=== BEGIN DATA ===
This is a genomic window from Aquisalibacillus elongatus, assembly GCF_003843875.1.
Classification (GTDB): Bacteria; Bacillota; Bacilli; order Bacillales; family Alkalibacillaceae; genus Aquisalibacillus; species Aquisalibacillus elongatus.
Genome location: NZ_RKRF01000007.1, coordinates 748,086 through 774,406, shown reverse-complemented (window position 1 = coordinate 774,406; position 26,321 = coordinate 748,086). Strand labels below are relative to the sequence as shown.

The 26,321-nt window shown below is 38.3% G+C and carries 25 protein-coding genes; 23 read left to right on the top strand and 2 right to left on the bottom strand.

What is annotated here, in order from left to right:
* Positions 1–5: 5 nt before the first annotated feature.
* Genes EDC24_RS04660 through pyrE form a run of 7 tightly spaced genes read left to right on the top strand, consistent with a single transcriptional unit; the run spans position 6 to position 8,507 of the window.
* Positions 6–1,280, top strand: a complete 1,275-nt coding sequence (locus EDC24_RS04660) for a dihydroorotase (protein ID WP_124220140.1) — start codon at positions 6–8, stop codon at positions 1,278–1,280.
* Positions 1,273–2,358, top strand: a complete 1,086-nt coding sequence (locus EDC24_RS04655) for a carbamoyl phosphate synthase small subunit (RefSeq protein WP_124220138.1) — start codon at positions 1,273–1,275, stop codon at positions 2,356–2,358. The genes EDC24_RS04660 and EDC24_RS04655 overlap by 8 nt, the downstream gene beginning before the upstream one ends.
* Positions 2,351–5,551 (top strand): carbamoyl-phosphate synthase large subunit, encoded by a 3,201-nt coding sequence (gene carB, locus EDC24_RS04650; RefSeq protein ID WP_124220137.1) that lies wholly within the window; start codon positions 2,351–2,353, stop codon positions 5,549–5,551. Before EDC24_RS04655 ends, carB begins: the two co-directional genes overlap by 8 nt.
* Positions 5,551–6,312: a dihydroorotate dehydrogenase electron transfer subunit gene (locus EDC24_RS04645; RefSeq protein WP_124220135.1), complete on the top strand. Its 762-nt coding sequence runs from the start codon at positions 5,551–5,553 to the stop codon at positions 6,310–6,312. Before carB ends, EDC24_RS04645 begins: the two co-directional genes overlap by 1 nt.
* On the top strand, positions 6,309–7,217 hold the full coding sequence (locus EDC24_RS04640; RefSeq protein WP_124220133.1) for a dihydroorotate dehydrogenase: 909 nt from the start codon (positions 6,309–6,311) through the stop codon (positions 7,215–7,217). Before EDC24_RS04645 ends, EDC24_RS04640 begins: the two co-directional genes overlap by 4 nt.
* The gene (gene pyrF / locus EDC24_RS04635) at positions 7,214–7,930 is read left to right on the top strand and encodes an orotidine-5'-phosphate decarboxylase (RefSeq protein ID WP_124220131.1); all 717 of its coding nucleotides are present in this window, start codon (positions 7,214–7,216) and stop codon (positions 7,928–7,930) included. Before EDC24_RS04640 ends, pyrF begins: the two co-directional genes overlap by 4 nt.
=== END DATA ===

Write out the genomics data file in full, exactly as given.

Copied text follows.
This is a genomic window from Aquisalibacillus elongatus, assembly GCF_003843875.1.
Classification (GTDB): Bacteria; Bacillota; Bacilli; order Bacillales; family Alkalibacillaceae; genus Aquisalibacillus; species Aquisalibacillus elongatus.
Genome location: NZ_RKRF01000007.1, coordinates 748,086 through 774,406, shown reverse-complemented (window position 1 = coordinate 774,406; position 26,321 = coordinate 748,086). Strand labels below are relative to the sequence as shown.

The 26,321-nt window shown below is 38.3% G+C and carries 25 protein-coding genes; 23 read left to right on the top strand and 2 right to left on the bottom strand.

What is annotated here, in order from left to right:
* Positions 1–5: 5 nt before the first annotated feature.
* Genes EDC24_RS04660 through pyrE form a run of 7 tightly spaced genes read left to right on the top strand, consistent with a single transcriptional unit; the run spans position 6 to position 8,507 of the window.
* Positions 6–1,280, top strand: a complete 1,275-nt coding sequence (locus EDC24_RS04660) for a dihydroorotase (protein ID WP_124220140.1) — start codon at positions 6–8, stop codon at positions 1,278–1,280.
* Positions 1,273–2,358, top strand: a complete 1,086-nt coding sequence (locus EDC24_RS04655) for a carbamoyl phosphate synthase small subunit (RefSeq protein WP_124220138.1) — start codon at positions 1,273–1,275, stop codon at positions 2,356–2,358. The genes EDC24_RS04660 and EDC24_RS04655 overlap by 8 nt, the downstream gene beginning before the upstream one ends.
* Positions 2,351–5,551 (top strand): carbamoyl-phosphate synthase large subunit, encoded by a 3,201-nt coding sequence (gene carB, locus EDC24_RS04650; RefSeq protein ID WP_124220137.1) that lies wholly within the window; start codon positions 2,351–2,353, stop codon positions 5,549–5,551. Before EDC24_RS04655 ends, carB begins: the two co-directional genes overlap by 8 nt.
* Positions 5,551–6,312: a dihydroorotate dehydrogenase electron transfer subunit gene (locus EDC24_RS04645; RefSeq protein WP_124220135.1), complete on the top strand. Its 762-nt coding sequence runs from the start codon at positions 5,551–5,553 to the stop codon at positions 6,310–6,312. Before carB ends, EDC24_RS04645 begins: the two co-directional genes overlap by 1 nt.
* On the top strand, positions 6,309–7,217 hold the full coding sequence (locus EDC24_RS04640; RefSeq protein WP_124220133.1) for a dihydroorotate dehydrogenase: 909 nt from the start codon (positions 6,309–6,311) through the stop codon (positions 7,215–7,217). Before EDC24_RS04645 ends, EDC24_RS04640 begins: the two co-directional genes overlap by 4 nt.
* The gene (gene pyrF / locus EDC24_RS04635) at positions 7,214–7,930 is read left to right on the top strand and encodes an orotidine-5'-phosphate decarboxylase (RefSeq protein ID WP_124220131.1); all 717 of its coding nucleotides are present in this window, start codon (positions 7,214–7,216) and stop codon (positions 7,928–7,930) included. Before EDC24_RS04640 ends, pyrF begins: the two co-directional genes overlap by 4 nt.